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Prosecutors drop charges against Republican ex-Rep. Aaron Schock


Schock had resigned from Congress and was the focus of a federal investigation into potential ethics violations

Antonio Perez/Chicago Tribune/TNS via Getty Images

Prosecutors have dropped their case against former U.S. Rep. Aaron Schock (R-Ill.). The former member of Congress will have to pay a fine, but his legal troubles appear to be over.

What's the story?

Schock was 27 years old when he was sworn in as a member of Congress in 2009. For a few years, he seemed like a rising star in the Republican Party, with a love of social media and a penchant for taking photos of himself doing various outdoor activities.

His trouble began in February 2015 when the Washington Post ran a story accusing him of decorating his office to look like the interior of the manor house from the show "Downton Abbey," which is set in England's Highclere Castle.

The Post quoted a "woman behind the front desk" in his office with saying that "Downton Abbey" inspired the decor, but Schock has repeatedly claimed to have never even seen the show. The brilliant reds and golds were certainly a contrast from other congressional offices that tend to be painted using the same handful of muted colors.

Aaron Schock's Congressional officeBen Terris/The Washington Post via Getty Images

Aaron Schock's Congressional officeBen Terris/The Washington Post via Getty Images

Schock strongly objected to the Post writing about how his office was decorated, which, of course, then became part of the story itself. He would resign the following month.

The story led to an investigation and by November 2016, Schock was indicted on 24 counts by a federal grand jury. These charges included mail and wire fraud and theft of government funds. In addition to his lavish office decorations, he was accused of using taxpayer and campaign funds for personal use and not reporting expensive gifts.

What happened now?

But on Wednesday, Schock's multi-year legal woes came to an abrupt end when federal prosecutors decided to drop the felony charges as part of an agreement with the former congressman.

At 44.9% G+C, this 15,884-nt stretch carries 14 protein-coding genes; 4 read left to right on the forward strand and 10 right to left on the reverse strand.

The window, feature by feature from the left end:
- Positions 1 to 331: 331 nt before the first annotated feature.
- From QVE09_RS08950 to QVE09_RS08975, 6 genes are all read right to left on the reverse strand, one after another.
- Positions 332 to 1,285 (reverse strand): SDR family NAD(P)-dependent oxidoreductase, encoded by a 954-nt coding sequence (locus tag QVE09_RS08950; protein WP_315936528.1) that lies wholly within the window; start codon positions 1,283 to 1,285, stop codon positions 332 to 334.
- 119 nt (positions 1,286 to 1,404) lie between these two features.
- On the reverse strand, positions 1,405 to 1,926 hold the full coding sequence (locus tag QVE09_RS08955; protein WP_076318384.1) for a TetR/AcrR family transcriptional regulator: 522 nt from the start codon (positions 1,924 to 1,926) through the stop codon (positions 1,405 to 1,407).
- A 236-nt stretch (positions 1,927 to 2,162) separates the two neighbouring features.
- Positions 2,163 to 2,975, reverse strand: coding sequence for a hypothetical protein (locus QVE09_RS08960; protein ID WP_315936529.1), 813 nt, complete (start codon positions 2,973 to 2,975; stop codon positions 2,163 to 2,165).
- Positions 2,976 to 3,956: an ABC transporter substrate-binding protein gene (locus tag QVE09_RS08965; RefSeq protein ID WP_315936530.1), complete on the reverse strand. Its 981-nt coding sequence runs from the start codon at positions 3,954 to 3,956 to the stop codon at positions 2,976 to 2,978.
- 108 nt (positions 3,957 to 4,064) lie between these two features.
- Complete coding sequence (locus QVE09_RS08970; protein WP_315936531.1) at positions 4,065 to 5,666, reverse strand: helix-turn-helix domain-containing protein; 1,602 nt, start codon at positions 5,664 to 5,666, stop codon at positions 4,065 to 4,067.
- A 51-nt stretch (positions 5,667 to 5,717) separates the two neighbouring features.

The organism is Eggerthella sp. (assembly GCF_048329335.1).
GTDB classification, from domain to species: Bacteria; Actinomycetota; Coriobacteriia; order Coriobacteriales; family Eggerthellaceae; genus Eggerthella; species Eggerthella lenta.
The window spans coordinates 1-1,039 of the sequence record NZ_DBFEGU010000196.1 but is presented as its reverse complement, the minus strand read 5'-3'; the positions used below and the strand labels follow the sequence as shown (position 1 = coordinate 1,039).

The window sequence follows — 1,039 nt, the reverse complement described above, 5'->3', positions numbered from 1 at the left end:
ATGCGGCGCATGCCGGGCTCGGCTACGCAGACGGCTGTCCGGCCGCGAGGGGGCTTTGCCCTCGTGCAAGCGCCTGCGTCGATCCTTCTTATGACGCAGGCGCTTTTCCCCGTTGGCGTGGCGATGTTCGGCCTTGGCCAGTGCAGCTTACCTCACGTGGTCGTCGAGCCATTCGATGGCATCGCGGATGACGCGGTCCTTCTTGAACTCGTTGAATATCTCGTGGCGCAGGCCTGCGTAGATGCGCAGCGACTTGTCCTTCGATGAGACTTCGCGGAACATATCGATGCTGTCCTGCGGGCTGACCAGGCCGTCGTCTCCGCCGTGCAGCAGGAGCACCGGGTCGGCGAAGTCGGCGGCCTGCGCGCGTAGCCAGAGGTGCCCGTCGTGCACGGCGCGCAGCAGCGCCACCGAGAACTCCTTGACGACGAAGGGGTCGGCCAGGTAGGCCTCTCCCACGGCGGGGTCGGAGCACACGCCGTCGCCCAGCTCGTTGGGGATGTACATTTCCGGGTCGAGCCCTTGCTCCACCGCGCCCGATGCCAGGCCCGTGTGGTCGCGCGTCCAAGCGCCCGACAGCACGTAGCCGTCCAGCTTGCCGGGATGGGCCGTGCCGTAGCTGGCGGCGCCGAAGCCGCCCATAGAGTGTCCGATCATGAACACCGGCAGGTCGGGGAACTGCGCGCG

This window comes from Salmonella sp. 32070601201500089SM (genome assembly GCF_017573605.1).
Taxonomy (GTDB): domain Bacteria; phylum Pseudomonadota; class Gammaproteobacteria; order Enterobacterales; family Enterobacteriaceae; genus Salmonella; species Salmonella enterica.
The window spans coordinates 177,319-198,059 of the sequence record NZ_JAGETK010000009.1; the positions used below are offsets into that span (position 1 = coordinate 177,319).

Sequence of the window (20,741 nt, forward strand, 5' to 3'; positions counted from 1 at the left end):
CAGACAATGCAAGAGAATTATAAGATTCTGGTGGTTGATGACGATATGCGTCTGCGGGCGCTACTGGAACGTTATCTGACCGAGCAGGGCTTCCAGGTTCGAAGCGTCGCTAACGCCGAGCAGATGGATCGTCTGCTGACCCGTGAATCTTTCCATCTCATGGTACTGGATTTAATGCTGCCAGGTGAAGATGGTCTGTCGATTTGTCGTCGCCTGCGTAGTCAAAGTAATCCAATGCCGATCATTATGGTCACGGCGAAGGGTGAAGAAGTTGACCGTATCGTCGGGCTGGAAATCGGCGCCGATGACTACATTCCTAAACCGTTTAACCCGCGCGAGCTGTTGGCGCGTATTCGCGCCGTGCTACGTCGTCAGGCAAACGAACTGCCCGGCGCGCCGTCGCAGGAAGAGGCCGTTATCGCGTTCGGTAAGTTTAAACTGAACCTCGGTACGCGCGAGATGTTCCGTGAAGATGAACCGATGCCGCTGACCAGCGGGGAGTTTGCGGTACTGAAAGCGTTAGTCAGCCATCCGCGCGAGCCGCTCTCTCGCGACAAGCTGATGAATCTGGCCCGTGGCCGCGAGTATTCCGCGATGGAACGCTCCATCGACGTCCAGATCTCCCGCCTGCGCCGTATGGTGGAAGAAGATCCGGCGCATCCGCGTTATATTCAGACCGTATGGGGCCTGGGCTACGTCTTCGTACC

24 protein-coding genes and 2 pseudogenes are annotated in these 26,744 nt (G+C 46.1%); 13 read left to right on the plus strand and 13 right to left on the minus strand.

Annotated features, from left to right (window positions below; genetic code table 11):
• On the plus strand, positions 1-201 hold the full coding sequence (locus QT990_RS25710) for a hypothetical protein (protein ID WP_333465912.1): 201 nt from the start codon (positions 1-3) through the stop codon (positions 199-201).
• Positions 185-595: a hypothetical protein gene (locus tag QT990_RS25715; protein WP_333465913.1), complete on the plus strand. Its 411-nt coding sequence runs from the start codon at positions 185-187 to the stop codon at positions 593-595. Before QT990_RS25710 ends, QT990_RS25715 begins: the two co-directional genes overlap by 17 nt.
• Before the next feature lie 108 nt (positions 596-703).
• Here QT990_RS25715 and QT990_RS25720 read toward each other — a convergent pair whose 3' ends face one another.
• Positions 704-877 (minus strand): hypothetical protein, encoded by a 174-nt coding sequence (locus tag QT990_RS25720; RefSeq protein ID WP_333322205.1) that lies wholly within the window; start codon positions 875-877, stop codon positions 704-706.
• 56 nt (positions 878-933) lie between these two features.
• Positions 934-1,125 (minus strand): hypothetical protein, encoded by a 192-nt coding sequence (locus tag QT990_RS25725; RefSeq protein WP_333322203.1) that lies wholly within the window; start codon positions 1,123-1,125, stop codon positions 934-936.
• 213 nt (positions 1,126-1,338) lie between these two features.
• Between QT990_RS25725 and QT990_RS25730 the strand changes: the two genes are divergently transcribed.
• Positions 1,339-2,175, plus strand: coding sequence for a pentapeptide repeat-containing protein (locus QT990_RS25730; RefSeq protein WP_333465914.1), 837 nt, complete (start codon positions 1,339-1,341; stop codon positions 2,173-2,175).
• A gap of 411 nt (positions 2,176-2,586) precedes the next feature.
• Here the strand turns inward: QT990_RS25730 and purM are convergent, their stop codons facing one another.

"We conducted a thorough review of the case before proceeding with today's agreement," Joseph D. Fitzpatrick, an assistant United States attorney and a spokesman for the Northern District, said in a statement, according to the New York Times. "We believe this agreement provides a sensible resolution."

While the charges are being dropped, Schock will still have to pay $42,000 to the IRS and $68,000 to his congressional campaign, as well as paying an additional fine of $26,000. He also pleaded guilty to failing to properly report his expenses, which is a misdemeanor.

By signing the agreement to defer prosecution, Schock admitted that "as a candidate and public officer holder, he had a responsibility to ensure the accurate reporting of mileage and other expenses to his campaign and to the United States House of Representatives ... and that at times he failed to do so."

The agreement stated that Schock either knew or "should have known" that expenses "were not properly charged."

What else?

Schock also acknowledged in the document that he had sold World Series and Super Bowl tickets for $42,375 and had not paid taxes on that amount.

Schock has insisted throughout this whole affair that he had done nothing wrong.

Schock told CBS News that he hasn't ruled out running for office again now that his case has wrapped up.

"At 37 years old, I don't think I'll ever say never," he said.

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